On my way home, I started hearing unusual sounds and I felt as if I was walking drunk. Then I realized that the ground was trembling and that it was an earthquake; one that was bigger than ever before and which took a long time to stop. I was near my home, and could see my house swinging right and left. My mother rushed outside as did everyone else in the neighborhood. Since I was in a safe place, I was not scared at all. Instead, I was observing the whole situation with a lot of curiosity. After a few hours, the sad news started to come in of casualties and the destruction of homes and cultural heritage sites and more.
Then on Baisakh 29, (May 12, 2015) I was sleeping when I heard someone screaming “Bhuichaalo aaaayooo!!!” My brother and I woke up in confusion. He looked at me and I looked at him, and without knowing what was happening, we both rushed outside barefooted. With the fear that we might get crushed by the house, we ran so fast that we hardly knew we had already arrived outside. Every member of my family and my neighbors were safe this time as well.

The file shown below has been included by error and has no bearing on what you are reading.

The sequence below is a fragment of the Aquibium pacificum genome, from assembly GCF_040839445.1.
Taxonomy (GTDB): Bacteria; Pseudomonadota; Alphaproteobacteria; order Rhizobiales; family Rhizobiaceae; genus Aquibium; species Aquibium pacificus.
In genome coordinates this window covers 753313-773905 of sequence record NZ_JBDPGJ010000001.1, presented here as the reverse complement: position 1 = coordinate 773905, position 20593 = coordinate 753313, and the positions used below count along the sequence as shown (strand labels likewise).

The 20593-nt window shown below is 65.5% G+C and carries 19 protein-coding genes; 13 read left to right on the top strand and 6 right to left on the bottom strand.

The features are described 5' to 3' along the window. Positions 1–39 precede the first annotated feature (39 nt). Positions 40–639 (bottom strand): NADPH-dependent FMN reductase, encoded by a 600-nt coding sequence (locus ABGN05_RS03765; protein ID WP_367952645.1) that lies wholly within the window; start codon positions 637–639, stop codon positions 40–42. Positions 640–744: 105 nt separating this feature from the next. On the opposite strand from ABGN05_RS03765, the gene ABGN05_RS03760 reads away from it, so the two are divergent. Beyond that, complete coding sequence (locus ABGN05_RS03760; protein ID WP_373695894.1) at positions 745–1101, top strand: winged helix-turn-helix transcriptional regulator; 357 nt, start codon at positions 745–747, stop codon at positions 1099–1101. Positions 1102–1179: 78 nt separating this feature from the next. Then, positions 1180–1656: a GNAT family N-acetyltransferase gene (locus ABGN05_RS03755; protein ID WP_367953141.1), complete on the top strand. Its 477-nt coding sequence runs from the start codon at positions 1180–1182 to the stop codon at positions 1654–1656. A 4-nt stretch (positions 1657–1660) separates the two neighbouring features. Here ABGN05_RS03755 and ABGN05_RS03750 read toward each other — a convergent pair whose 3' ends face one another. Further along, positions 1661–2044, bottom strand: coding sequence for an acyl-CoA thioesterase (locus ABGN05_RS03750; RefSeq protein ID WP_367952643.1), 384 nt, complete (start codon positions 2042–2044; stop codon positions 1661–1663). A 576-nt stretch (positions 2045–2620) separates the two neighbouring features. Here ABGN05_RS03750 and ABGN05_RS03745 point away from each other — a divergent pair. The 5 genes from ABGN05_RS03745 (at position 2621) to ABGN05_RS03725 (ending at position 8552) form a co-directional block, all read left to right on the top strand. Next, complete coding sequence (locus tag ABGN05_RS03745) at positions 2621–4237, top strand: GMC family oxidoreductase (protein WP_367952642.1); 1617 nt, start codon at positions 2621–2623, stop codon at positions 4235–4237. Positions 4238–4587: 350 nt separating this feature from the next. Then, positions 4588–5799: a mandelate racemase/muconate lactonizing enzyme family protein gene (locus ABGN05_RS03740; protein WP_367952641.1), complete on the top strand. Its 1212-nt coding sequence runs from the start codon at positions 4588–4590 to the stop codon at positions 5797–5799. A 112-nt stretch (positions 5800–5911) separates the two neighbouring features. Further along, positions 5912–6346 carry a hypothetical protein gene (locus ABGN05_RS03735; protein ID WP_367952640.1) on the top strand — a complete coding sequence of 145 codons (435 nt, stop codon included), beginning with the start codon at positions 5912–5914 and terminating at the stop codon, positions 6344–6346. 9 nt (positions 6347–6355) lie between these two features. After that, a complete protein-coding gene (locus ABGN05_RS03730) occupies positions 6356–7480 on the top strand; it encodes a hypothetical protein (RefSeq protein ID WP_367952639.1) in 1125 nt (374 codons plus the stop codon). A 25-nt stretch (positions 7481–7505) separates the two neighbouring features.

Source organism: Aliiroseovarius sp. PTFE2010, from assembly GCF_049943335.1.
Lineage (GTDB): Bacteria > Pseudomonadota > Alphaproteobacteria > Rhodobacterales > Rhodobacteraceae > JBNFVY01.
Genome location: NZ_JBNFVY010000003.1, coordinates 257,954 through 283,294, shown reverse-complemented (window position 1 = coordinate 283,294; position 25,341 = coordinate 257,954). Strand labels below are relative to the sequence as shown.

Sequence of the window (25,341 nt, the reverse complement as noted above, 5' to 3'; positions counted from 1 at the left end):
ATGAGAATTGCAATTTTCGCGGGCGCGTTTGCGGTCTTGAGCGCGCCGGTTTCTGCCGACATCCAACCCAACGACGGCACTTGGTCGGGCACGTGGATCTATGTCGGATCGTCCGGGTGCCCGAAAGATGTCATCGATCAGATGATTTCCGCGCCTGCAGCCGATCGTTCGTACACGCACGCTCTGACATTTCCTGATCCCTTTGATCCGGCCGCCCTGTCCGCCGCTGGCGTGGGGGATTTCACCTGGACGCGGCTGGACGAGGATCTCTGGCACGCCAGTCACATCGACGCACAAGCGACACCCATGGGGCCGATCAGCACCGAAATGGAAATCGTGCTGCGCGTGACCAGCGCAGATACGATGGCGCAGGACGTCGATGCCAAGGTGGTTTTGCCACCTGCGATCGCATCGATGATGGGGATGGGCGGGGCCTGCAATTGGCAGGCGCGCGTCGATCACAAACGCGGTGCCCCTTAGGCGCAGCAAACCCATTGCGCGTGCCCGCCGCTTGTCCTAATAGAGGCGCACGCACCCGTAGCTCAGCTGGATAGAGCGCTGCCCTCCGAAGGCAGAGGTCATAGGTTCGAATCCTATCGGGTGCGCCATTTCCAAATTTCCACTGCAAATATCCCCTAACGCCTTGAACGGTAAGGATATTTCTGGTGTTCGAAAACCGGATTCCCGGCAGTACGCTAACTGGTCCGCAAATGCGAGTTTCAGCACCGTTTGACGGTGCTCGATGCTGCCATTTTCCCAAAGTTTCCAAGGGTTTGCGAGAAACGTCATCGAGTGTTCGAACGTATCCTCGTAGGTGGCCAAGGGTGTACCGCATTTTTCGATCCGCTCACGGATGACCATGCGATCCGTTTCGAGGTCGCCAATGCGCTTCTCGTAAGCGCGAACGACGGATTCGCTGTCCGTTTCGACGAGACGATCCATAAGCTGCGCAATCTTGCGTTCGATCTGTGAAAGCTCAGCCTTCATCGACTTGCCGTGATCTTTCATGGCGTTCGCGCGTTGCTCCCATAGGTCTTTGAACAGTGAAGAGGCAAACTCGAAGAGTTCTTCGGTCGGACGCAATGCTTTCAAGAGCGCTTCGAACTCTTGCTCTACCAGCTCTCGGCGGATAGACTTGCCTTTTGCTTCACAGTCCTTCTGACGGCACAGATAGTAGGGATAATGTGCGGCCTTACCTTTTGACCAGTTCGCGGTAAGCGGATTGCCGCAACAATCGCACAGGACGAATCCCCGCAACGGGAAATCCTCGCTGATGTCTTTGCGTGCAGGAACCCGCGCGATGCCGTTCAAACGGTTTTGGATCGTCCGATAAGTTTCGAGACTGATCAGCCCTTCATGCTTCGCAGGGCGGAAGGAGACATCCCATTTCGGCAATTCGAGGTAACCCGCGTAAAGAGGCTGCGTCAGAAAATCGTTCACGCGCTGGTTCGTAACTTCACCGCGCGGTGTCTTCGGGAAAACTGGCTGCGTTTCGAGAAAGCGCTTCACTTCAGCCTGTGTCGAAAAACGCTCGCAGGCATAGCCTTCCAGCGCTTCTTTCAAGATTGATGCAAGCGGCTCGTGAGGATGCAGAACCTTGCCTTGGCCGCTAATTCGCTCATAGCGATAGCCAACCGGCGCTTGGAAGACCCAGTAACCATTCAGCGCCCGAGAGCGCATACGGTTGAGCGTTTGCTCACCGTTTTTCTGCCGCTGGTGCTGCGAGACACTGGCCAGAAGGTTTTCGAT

After experiencing the earthquake and several aftershocks, I found I had changed in a number of ways. Firstly, I learnt several safety precautions to be applied during such disasters; don’t panic and proceed calmly and with caution. Secondly, I had an opportunity to experience how it feels to live in a tent in a field under the open sky, like those who are forced to live in ghettos or as refugees.
Thirdly, because of the aftershocks, I started developing a kind of mental discomfort. Whenever someone screams or if I feel a little tremor, my heart freezes for a moment and I feel weak. In addition, whenever I walk through a narrow passageway between tall houses, I start thinking “what if the ground started trembling and I were trapped there?” and I start searching for a safe place.
Finally, because of this disaster, I’ve had an opportunity to get to know about my neighbors, and I’ve established better relations with them.